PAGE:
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Making Sense of Organizational Change Allowing Order to
Emerge from Paradoxical Tensions -- Asaf Zohar, July 9, 2003
47th Annual Meeting of the International Society for the Systems Sciences (ISSS), Hersonissos, Crete, July 9, 2002.
July 9, 2003, 5:30 p.m., Special Integration Group on Organizational Transformation and Social Change
This digest was created in real-time during the meeting, based on the speaker's presentation(s) and comments from the audience. These should not be viewed as official transcripts of the meeting, but only as an interpretation by a single individual. Lapses, grammatical errors, and typing mistakes may not have been corrected. Questions about content should be directed to the originator. These notes have been contributed by David Ing (firstname.lastname@example.org) at the IBM Advanced Business Institute ( http://www.ibm.com/abi ).
Came here to hear stories.
Can we understand change?
What makes change a transformative experience?
What makes people commit to change?
Non-profit organization: top-down, want greater
Start with force field analysis: what is driving change, and what is
holding back change?
Two columns, forces for change, and forces against
For change: vision
For change: external environment, pressures -- key funders, United
Way; change in public attitudes, want more results.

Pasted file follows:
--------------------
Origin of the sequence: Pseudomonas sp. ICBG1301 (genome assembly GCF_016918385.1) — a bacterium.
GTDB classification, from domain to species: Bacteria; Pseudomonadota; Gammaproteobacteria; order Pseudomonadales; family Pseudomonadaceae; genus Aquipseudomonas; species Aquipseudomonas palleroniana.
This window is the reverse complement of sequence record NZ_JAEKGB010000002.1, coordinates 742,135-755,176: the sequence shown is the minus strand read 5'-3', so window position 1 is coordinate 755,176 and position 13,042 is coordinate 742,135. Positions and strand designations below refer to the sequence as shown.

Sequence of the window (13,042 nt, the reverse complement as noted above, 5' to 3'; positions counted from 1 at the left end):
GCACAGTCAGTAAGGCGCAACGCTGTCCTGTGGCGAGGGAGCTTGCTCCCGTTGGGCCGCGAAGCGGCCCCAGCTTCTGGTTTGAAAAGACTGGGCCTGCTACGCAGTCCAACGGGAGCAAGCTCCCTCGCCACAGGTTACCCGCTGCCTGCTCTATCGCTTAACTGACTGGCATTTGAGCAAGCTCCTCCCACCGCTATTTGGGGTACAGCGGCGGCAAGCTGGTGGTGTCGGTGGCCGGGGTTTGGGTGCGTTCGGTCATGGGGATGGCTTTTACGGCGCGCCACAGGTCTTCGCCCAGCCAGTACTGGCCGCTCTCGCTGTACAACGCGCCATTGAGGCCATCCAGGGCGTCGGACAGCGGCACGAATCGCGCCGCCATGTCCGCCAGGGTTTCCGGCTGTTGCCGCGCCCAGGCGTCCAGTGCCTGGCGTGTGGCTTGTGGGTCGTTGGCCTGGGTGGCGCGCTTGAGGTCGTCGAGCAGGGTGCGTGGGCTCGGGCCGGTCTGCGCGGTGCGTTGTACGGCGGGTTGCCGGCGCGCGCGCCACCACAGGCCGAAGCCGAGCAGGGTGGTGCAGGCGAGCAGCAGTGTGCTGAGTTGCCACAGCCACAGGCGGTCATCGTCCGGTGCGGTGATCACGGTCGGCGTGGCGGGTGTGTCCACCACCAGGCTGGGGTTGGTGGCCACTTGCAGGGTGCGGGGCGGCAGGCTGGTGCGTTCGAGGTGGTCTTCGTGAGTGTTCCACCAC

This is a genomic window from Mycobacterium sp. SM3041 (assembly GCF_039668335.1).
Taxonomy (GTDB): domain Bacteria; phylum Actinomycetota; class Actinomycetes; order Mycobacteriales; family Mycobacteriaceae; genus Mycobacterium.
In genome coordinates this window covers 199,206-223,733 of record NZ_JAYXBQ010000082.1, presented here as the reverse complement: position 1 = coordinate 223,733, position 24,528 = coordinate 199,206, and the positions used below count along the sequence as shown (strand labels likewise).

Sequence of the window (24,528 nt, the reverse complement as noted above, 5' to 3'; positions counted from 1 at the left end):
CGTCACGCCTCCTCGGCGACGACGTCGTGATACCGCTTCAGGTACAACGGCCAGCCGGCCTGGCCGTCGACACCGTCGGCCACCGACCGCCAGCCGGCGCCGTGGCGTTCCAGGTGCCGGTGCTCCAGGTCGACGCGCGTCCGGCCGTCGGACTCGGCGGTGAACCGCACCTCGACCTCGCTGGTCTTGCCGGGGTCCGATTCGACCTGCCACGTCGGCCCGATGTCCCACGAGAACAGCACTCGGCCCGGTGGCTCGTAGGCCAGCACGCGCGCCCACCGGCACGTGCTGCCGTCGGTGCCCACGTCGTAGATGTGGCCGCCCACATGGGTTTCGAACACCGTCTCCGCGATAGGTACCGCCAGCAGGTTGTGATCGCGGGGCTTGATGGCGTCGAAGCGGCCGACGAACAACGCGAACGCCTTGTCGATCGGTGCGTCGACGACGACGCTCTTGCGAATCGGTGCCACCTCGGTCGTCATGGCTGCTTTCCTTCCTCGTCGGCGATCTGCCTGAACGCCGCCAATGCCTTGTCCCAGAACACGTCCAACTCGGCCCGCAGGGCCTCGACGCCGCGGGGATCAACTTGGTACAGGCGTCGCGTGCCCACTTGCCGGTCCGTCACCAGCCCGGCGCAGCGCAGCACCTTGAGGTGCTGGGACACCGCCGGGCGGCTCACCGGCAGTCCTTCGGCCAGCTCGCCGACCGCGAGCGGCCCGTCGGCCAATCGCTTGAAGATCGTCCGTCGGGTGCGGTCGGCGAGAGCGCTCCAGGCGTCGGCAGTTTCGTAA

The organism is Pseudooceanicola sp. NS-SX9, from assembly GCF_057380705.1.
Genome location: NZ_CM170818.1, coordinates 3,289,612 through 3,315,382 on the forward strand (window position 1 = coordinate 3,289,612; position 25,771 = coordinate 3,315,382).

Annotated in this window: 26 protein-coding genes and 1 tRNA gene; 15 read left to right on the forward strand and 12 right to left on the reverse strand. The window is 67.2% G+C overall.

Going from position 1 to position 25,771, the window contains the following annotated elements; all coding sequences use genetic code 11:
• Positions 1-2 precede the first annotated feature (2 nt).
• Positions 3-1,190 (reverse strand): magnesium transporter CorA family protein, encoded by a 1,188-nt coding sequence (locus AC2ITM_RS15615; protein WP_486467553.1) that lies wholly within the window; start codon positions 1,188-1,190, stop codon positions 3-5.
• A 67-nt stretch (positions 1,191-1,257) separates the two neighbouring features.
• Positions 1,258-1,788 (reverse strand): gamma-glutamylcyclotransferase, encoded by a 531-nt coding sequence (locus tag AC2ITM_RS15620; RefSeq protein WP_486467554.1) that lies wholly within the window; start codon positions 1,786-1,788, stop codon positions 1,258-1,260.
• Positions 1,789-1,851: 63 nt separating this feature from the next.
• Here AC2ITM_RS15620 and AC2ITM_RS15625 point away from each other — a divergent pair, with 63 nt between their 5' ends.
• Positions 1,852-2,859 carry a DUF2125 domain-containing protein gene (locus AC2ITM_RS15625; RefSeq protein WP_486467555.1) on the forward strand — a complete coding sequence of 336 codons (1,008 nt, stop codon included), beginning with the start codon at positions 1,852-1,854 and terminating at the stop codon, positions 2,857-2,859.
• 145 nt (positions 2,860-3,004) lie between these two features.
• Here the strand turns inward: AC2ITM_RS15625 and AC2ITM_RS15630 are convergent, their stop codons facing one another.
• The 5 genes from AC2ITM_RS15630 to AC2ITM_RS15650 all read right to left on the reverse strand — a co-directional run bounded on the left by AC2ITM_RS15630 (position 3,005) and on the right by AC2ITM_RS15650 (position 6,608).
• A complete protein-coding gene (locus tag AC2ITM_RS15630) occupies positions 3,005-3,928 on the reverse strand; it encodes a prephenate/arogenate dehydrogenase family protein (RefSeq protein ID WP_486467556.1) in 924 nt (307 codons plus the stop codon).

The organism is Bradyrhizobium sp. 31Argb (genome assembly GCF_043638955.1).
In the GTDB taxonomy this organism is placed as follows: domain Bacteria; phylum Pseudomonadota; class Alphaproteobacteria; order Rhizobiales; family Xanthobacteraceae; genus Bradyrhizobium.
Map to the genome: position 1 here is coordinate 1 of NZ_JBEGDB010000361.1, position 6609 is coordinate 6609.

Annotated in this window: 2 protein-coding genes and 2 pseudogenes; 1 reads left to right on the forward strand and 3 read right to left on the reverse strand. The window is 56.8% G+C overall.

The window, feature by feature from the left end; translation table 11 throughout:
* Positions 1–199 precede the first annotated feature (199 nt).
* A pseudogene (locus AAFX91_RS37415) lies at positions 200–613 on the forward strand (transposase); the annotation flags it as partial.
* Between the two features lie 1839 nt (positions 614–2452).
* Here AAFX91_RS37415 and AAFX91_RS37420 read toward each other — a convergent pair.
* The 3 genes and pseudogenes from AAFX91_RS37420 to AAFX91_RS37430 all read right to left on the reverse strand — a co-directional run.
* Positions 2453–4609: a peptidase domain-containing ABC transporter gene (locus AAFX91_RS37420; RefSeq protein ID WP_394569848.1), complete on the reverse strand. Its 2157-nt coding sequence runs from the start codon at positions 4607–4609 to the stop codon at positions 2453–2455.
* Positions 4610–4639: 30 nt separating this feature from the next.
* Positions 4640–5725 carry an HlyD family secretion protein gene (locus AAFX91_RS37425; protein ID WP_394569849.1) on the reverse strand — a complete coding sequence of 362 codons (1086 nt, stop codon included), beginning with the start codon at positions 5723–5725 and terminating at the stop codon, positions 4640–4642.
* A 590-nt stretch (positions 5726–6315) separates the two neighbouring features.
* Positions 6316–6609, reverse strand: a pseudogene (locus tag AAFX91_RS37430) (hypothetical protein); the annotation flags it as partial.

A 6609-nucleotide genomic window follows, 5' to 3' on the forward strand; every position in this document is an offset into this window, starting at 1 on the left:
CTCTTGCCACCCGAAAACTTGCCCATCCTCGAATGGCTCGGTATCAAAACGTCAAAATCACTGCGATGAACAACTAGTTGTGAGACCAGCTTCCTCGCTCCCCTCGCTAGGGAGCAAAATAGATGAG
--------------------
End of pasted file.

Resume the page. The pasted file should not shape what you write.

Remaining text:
Managers make progress, and then have "yeah, but", and take two steps
back, and they do nothing.
Against change: team non-action, reasons that things won't
Against change: internal resistance
Want to find some way to increase those for change, and reduce those against
As an icebreaker, have 12 directors stand up to hold a wake for the old organization:
wish them well, so that they can get on.
CFO, in the middle of the eulogy, starts crying: said the outgoing executive
director made him feel second-best.
Every single manager had stories about the outgoing executive director
who had paralyzed the team.
This was held as a secret.
All of 12 executives felt that they were second-best, and everyone else
was plotting against them.
A shared system of meaning that wasn't in the above -- the surface
The things that matter, they called the deep structure.
Against change: sibling rivalry, called themselves abused, in a
For change: needed to develop an adult identity
We can spend a lot of time in analysis in things that seem reasonable,
but they are not at the root of what is going on, in a complex system in human
Shared systems of meaning that we don't even know we share.
Meaningful change, as fundamental change, shifting in core identities is
at the deep structure level.
Didn't move this at the surface level, for 4 months.
Have to go to the bedrock, with the surface structures as
Can't play just one side of the equation.
Internal resistance for change was not a bad
thing: needed to preserve identity.
Need to create a context to drive change.
Question: On paradoxes?
Charles Hampden-Turner, needing to hold both horns of a bull (or getting gored on one horn).
Lots of things at personal level, trying to take this up to the
Question: From here to precise questions or
Question: Psychoanalysis of the institition?
Had no idea that he was going there. This was an icebreaker
exercise, and became very uncomfortable.
Don't have the right to take people there.
Question: Elements and processes of deep
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